Corwith Cramer from the stern at port in Woods HoleHigh summer, the days are so long it does not get totally dark until after 9 pm.  The view from the Eel Pond drawbridge is beautiful every day, but some days, with the stillness of evening settling the water to glass, a ferry perched on the horizon and the sky tingling with hues of pink and baby blue?  Thank goodness for that iPhone in my pocket!  Poems should be written about this channel, children named after it, world leaders brought here to fill their hearts with tranquility before global negotiations.  I share the immeasurable healing power of a single vista.

Martha's Vineyard ferry in the distance from Woods Hole draw bridge

Summer is a blur of guests from far and near with the streets of Woods Hole packed like Manhattan, the buzz of late night revelers walking in the warm air, buskers, beach days, sailing trips, outdoor showers, sand on the floor, piles of salty towels on the porch, little sleep and lots of fun.

green bike with red wagon on Falmouth MA beach photo by Beth ColtFriends visit: we enjoy restaurant meals, ferry rides, books on the beach and long walks home under the bright stars.

friends gather at Quicks Hole Tavern including Timothy OliphantThe kids love these long days filled with cousins, trips to Cuttyhunk for ice cream, climbing the copper beach in front of Pie in the Sky, trying every item at the penny candy store.

Cuttyhunk ice cream store summer Cape CodSummer is all about parties and invitations.  This was a memorial gathering in the forest outside the house of my friend Jill (a wicked talented architect) who lost her daughter earlier this year.  It was an understandably muted festivity in honor of Lizzie, but there was plenty of square dancing after the pot luck meal.

hay bales for chairs and wooden board tables at pot luck gathering summer of 2014 in Falmouth MA

 

Of course there are also spectacular summer sunsets, and many people have roof decks.  Sweet huh.

sunset on roof deck overlooking Buzzards Bay on Cape Cod

Not every day is perfect.  Sometimes the fog rolls in and you can hear the ferries talking to each other with their horns as they pass in pea soup of Vineyard Sound.  A hush seems to fall over the village, even the street conversations are quieter.  OK, you’re right – it’s perfect in a different way.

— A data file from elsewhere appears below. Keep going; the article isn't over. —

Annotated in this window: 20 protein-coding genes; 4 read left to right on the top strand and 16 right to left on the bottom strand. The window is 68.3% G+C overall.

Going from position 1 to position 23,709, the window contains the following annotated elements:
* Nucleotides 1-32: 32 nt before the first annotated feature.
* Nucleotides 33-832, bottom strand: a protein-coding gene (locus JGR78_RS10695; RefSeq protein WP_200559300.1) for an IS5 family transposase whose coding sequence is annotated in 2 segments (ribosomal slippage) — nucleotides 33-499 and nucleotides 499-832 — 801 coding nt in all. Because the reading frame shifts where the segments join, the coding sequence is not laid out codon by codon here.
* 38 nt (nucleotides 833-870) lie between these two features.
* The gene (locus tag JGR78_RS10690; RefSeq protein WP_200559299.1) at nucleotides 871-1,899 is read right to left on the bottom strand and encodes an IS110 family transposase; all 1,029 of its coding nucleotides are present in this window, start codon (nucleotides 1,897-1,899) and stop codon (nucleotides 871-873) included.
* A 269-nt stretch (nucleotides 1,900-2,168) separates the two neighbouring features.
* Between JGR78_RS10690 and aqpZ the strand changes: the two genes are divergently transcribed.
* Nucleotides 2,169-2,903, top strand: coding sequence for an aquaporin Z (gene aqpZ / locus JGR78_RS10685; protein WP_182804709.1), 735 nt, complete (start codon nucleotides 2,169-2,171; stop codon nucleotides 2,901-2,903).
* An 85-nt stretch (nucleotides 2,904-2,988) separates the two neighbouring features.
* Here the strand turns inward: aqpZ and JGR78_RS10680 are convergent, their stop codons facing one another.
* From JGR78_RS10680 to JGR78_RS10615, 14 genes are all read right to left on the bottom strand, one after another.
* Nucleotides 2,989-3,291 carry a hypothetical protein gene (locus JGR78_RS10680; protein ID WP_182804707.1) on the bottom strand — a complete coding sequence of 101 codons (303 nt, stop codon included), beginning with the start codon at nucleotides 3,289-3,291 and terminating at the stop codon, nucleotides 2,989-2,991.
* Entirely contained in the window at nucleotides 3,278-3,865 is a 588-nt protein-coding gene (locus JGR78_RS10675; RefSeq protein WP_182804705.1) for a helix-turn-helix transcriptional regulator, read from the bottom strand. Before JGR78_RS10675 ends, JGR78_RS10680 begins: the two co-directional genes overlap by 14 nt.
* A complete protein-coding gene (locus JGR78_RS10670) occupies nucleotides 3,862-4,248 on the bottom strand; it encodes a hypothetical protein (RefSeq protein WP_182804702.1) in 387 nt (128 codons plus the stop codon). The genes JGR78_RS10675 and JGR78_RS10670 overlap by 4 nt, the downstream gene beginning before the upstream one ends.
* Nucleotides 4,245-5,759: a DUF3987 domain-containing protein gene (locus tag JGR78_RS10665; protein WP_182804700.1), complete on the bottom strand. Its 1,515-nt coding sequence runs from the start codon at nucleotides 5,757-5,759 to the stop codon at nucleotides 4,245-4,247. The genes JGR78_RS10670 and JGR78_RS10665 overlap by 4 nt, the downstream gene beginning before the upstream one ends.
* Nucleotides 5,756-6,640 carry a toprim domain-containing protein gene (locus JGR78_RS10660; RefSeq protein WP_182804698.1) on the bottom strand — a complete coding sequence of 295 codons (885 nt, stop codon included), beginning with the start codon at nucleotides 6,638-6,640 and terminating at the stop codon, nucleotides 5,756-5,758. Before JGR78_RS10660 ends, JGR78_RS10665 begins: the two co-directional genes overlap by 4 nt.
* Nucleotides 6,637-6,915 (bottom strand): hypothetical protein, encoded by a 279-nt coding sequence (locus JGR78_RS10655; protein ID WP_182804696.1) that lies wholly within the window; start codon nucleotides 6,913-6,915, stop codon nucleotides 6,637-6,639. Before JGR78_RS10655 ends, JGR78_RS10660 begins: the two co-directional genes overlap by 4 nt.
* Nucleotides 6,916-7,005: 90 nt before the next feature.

Eel Pond Channel in fod with red light in foreground and mysterious large ship in the distanceThen with a headlong rush comes fall.  It’s later here because the Gulf Stream keeps temps high until the end of October.  As my kids carved pumpkins on the front porch at Halloween this year, a gaggle of eighth graders came by in towels from a swim at the beach. (I think they were showing off, but whatever.)

Road winding away with yellow leaves and old fashioned fence in Woods Hole MAFor the final best photos of the year, I will take you home to a recent autumn picture of the Woods Hole Inn, where a warm welcome awaits you should you decide to come experience the Cape Cod seasons for yourself.  If you have a favorite from my collection, let me know in the comments below.

Or follow me on Facebook, where I post seasonal images every day, all year long. #WoodsHoleColors

Woods Hole Inn instagram filter with autumn leaves in forground

 

 

Fall Colors 2014 in Woods Hole

October 6, 2014 by Beth Colt

Woods Hole ferry to Marthas Vineyard

Fall into autumn with a visit to Cape Cod, the perfect time to explore Woods Hole.  There are so many exciting things to do in fall, looking at the fall colors is just one of them.  Here, my TOP TEN reasons to visit Woods Hole this autumn.

#10:  Ride the Shining Sea Bike Path

Riding bikes on Cape CodBefore moving here, I had no idea of the splendor of riding a dedicated bike path, past beaches, lagoons, bird sanctuaries.. all without a car in sight.  Falmouth’s Shining Sea Bike Path is a national treasure, especially as the fall colors bloom.  Add the cool air, and it is the perfect time to explore Falmouth by bike.  The bike path is 11 miles long, starting in Woods Hole and ending in North Falmouth.

#9: Sit a Spell

Woods Hole autumn colorsThe ferry horn blows in the distance.  The blue heron explores the shoreline, leaves tumble in the wind, a water bug sends ripples over the perfect reflection.  You slow down, listen, and true relaxation sets in.

#8. Walk to the Light Houseautumn Nobska light Nobska Light is know as one of the most beautiful lighthouses in America,  and it’s a short walk from the center of Woods Hole.  Wander up here on a clear day and you can see Menemsha, Martha’s Vineyard, Falmouth Heights, even Tarpaulin Cove if you know where to look.  Ferry boats pass in the distance, white clouds race overhead.  Lie on the cool grass and imagine you’re in your own personal  “Christina’s World.”

#7. Go Antiquing

antiquing on Cape CodI live for antique shops filled with clutter — old wooden boats, glass balls, ships anchors, crooked oars and wicker chairs.  Here, treasures unknown await — a racy deck of playing cards, old letters, signs for businesses that no longer exist.  Upper Cape Cod has a nice collection of these hideaways, plus an excellent yard sale scene.  When you come to the Woods Hole Inn, I will share my secret sources with you, crafting an itinerary that includes a scenic drive and plenty of Cape Cod memorabilia.